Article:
0 ( +4 / -4 )

Good grief, is bawling babies such a serious problem for some people? How about earplugs ( wads of wet tissue work best ) and some alcohol / sleep aid tablets? Works for me.

0 ( +6 / -6 )

So, here is the thing....

When I was single and would travel long haul, I never wanted to be near families with young kids, but recognized that they had to travel like I did.

When I became a parent and we flew with our baby / young toddler, we had no choice but we also did everything in our power to try to minimize the inconvenience to other passengers that was related to our child.

I always wish that more passengers were sympathetic to parents of babies / young toddlers, but I also wish that some parents tried to do more to minimize the impact of their child on those around them.

But, with that said, I think what JAL is doing is not only reprehensible, but actually almost criminal.

When we make reservations, we give the airline our personal information. They hold that information. In confidence. When other passengers make reservations, they generally know nothing about their fellow travelers. They just know whether adjacent seats are reserved or now.

However, what JAL is disclosing is personal, distinguishing information of one passenger to other passengers.

So, if its OK to let other passengers know which seats have toddlers under 2, then anything is justifiable. How about the following:

-- Seat occupied by a child over 2.

-- Nationality of seat occupant.

-- Gender of seat occupant.

-- Age of seat occupant.

I mean, if its OK to let other passengers know that a seat has someone under 2 yo, then there is no basis for not allowing the above.

Because this is all information the airline has when reservations are made. And JAL has no issue with disclosing passenger info to another passenger based on this policy.

3 ( +7 / -4 )

I can vouch for the embarrassment as a parent viewpoint.

This may work well. My concern is the expectations it creates. Presumably they will always be some chance of ending up near a baby. If people think they can now avoid babies, they will be less tolerant of them if they find themselves near one. The existence of the system justifies/hardens the "babies are a nuisance" opinion.

I personally think the expression "pleasant flight" is an oxymoron and should be abandoned. They're buses with wings. Being stuck in a chair for 12 hours is never pleasant. It doesn't matter how many movies, drinks, packets of peanuts, and mini chocolate bars you throw at it.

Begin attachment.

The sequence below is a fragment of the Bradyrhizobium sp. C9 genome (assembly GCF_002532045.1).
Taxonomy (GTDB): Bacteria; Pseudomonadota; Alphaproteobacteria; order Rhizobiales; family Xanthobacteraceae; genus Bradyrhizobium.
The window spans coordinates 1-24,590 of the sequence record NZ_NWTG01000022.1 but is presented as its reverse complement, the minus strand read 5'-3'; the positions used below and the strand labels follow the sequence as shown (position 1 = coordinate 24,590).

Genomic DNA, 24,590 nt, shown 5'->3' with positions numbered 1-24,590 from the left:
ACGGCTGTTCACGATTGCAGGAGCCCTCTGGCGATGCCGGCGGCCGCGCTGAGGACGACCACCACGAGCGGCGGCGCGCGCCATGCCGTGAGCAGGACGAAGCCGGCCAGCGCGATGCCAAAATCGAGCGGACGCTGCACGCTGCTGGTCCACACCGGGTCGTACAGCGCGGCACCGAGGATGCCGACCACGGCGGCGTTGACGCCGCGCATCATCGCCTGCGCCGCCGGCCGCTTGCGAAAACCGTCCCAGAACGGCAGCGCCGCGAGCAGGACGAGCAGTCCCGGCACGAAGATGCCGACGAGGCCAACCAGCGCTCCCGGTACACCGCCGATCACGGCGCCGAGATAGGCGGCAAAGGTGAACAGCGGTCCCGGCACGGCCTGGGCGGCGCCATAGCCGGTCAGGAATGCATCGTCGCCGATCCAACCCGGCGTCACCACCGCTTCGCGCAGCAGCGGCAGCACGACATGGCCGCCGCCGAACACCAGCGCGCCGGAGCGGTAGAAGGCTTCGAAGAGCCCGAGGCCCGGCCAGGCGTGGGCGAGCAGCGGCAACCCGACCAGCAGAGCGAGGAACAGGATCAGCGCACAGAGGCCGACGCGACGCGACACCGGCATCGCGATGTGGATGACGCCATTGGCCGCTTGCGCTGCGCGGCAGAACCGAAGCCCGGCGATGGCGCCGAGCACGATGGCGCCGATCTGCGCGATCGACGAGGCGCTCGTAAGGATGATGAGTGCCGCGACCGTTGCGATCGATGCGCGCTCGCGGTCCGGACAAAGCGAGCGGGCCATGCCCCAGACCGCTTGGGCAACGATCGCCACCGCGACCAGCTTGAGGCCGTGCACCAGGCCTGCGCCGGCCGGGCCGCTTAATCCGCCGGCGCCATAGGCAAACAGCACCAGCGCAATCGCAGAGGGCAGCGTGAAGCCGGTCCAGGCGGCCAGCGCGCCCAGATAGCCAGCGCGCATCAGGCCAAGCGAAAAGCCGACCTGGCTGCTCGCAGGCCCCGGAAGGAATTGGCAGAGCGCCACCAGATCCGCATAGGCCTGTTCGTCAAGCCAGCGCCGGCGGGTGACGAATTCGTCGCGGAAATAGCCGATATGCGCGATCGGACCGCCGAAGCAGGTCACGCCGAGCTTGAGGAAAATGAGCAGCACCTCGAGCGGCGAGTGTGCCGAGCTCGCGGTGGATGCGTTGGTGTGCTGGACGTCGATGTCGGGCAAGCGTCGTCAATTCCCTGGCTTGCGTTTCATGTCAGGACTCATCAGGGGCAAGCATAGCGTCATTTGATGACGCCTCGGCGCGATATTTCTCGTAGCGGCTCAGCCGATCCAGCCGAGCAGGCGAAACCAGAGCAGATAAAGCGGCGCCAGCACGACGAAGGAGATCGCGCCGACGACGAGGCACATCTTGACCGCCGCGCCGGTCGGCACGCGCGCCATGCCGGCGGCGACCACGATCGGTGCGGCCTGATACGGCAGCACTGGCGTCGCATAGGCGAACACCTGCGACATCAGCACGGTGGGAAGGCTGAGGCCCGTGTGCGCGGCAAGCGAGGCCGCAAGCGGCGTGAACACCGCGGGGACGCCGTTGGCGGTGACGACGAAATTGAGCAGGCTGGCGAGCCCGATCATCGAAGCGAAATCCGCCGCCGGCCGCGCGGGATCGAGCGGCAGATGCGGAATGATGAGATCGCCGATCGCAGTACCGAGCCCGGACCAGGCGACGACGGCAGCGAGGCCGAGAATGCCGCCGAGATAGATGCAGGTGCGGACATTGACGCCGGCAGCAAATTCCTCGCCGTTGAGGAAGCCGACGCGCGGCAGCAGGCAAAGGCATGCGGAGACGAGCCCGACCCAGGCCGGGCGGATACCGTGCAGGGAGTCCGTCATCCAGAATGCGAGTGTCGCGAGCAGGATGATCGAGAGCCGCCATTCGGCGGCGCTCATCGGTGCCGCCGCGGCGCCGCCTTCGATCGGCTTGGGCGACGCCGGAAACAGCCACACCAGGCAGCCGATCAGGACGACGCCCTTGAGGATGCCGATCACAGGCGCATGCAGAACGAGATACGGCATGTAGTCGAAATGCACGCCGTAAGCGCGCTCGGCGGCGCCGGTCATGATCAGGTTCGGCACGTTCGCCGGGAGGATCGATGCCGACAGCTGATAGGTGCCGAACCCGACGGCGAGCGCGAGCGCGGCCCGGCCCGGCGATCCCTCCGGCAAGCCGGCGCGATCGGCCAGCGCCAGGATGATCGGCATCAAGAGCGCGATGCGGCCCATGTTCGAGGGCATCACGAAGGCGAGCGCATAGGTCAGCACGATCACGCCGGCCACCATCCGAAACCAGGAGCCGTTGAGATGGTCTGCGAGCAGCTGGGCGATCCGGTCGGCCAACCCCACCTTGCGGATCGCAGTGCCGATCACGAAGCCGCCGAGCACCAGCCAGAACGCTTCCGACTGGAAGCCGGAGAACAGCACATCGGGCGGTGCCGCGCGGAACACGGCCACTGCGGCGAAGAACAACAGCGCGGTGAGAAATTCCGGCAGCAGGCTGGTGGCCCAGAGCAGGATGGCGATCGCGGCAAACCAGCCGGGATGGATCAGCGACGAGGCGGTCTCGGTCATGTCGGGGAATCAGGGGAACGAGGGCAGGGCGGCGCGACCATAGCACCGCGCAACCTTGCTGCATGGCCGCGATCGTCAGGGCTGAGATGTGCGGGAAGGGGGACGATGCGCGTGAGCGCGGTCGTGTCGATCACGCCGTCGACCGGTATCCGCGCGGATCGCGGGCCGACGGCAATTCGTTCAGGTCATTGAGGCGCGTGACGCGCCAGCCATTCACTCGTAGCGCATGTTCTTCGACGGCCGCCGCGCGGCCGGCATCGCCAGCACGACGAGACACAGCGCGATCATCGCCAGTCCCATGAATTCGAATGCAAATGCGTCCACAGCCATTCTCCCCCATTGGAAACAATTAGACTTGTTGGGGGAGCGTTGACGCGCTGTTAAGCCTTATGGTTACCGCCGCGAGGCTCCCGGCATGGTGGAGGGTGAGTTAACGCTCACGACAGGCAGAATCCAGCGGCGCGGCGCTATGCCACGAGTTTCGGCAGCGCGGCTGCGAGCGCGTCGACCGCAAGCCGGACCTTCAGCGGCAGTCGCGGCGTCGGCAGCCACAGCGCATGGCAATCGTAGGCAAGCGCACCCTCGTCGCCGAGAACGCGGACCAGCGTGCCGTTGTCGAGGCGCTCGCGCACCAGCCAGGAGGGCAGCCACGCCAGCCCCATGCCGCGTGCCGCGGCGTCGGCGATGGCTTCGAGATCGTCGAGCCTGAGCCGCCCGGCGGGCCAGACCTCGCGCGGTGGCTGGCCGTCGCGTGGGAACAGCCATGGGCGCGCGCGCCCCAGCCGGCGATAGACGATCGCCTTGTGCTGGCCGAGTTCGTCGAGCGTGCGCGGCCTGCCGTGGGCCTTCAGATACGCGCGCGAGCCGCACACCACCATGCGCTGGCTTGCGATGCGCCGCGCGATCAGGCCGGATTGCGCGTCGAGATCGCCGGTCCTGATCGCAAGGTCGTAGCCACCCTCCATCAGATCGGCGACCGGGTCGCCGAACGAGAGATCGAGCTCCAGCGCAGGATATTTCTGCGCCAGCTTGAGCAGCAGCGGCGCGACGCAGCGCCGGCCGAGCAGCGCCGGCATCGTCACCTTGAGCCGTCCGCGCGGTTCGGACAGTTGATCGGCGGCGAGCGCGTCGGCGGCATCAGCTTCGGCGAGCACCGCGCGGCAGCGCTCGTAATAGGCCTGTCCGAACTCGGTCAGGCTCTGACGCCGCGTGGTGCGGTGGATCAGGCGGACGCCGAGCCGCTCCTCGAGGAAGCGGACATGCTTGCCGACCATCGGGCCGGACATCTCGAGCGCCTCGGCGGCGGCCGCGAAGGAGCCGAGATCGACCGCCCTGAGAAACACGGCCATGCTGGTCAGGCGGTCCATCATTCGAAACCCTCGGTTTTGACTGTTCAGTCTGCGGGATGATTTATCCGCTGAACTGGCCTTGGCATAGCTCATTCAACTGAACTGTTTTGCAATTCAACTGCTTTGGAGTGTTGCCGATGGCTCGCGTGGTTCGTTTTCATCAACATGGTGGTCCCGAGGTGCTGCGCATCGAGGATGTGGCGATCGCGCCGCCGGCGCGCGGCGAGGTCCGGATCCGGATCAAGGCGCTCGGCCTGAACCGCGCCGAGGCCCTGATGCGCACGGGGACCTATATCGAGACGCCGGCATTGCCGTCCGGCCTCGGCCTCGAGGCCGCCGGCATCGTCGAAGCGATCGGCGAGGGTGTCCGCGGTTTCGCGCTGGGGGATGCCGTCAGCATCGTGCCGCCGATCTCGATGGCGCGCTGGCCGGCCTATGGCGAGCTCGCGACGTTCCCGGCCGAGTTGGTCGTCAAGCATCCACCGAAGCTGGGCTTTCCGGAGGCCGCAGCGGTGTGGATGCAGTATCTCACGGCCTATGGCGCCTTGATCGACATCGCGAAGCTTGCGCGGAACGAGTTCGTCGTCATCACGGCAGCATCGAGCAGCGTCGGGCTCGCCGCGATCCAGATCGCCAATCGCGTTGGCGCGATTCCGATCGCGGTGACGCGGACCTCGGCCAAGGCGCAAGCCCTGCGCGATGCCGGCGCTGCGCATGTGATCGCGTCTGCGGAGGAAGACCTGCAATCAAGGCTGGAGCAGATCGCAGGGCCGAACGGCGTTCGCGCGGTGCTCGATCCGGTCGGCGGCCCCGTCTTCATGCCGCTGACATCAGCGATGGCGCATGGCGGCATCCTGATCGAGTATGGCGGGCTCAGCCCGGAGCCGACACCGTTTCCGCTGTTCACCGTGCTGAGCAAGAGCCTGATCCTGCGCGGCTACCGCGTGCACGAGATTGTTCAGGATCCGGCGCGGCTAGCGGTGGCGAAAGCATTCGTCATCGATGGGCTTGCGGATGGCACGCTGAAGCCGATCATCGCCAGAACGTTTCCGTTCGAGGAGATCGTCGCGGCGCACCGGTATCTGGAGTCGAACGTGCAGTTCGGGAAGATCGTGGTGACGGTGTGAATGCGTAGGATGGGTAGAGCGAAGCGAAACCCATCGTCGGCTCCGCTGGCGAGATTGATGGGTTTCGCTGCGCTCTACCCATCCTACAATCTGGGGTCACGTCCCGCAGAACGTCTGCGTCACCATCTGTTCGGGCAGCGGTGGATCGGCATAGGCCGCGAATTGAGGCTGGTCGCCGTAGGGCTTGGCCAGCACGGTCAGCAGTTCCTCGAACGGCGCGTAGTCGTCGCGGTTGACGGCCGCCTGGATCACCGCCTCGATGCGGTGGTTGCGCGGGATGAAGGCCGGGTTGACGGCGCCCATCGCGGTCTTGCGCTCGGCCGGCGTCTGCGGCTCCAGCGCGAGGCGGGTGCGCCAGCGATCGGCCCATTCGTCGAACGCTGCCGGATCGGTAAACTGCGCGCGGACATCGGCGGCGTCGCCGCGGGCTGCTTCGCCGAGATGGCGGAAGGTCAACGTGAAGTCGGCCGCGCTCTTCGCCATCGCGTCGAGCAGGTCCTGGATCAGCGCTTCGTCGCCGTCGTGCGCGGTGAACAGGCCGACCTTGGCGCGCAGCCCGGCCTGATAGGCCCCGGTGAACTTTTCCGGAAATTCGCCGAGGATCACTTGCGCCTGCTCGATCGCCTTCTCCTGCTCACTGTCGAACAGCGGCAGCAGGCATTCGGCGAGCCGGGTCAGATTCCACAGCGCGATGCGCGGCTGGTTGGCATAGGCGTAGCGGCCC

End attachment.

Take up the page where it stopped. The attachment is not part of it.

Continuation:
3 ( +3 / -0 )

As a parent who survived traveling with young kids, I have to say that it is also torture and embarrassing for the parents when their kids scream. (...) Parents who ignore their kids drive me nuts.

Nailed it. Screaming toddlers aren't the issue, entitled parents are. You'd have to be a massive dh (I know there are a few) to have a go at a visibly sorry mum/dad trying their best to calm their crying child.

Been in this situation many times, usually mums apologising 'am so sorry' etc, me 'no need, not easy/it happens, he/she'll be fine once...'

Different story with entitled/indifferent parents who don't give a flying -- or worse, come up with gems 'everyone's looking at ya, mum doesn't care' etc.

Nightmare parents rather than nightmare kids imo.

6 ( +6 / -0 )

I remember taking my young toddler back to the midwest so my dying father could see her one last time. She was pretty quiet but did cry a bit during turbulence. It was an emotional rollercoaster for me in general, but also the snotty looks, tsks and eye rolls didn't help.

Guess I shouldn't have taken that trip, you know, for other passengers comfort. Noted.

6 ( +6 / -0 )

DUMB COMMENT EVER

. If airlines could separate smokers from non-smokers, they can surely separate children and accompanied adults from non-accompanied adults.

-5 ( +3 / -8 )

I once took a flight while I had a hacking cough. I had my mouth and nose covered with a handkerchief the entire time. At one point, the guy sitting next to me turned and asked me nicely if I was sick. I told him I couldn't get rid of this cough caused by my cold. Then he snarled and abruptly said 'well I don't want it.' I stood up in the back of the plane the rest of the flight.

3 ( +3 / -0 )

Lucky u didn't pay any extra for changing seat ;) (united airline)

stood up in the back of the plane the rest of the flight.

-2 ( +1 / -3 )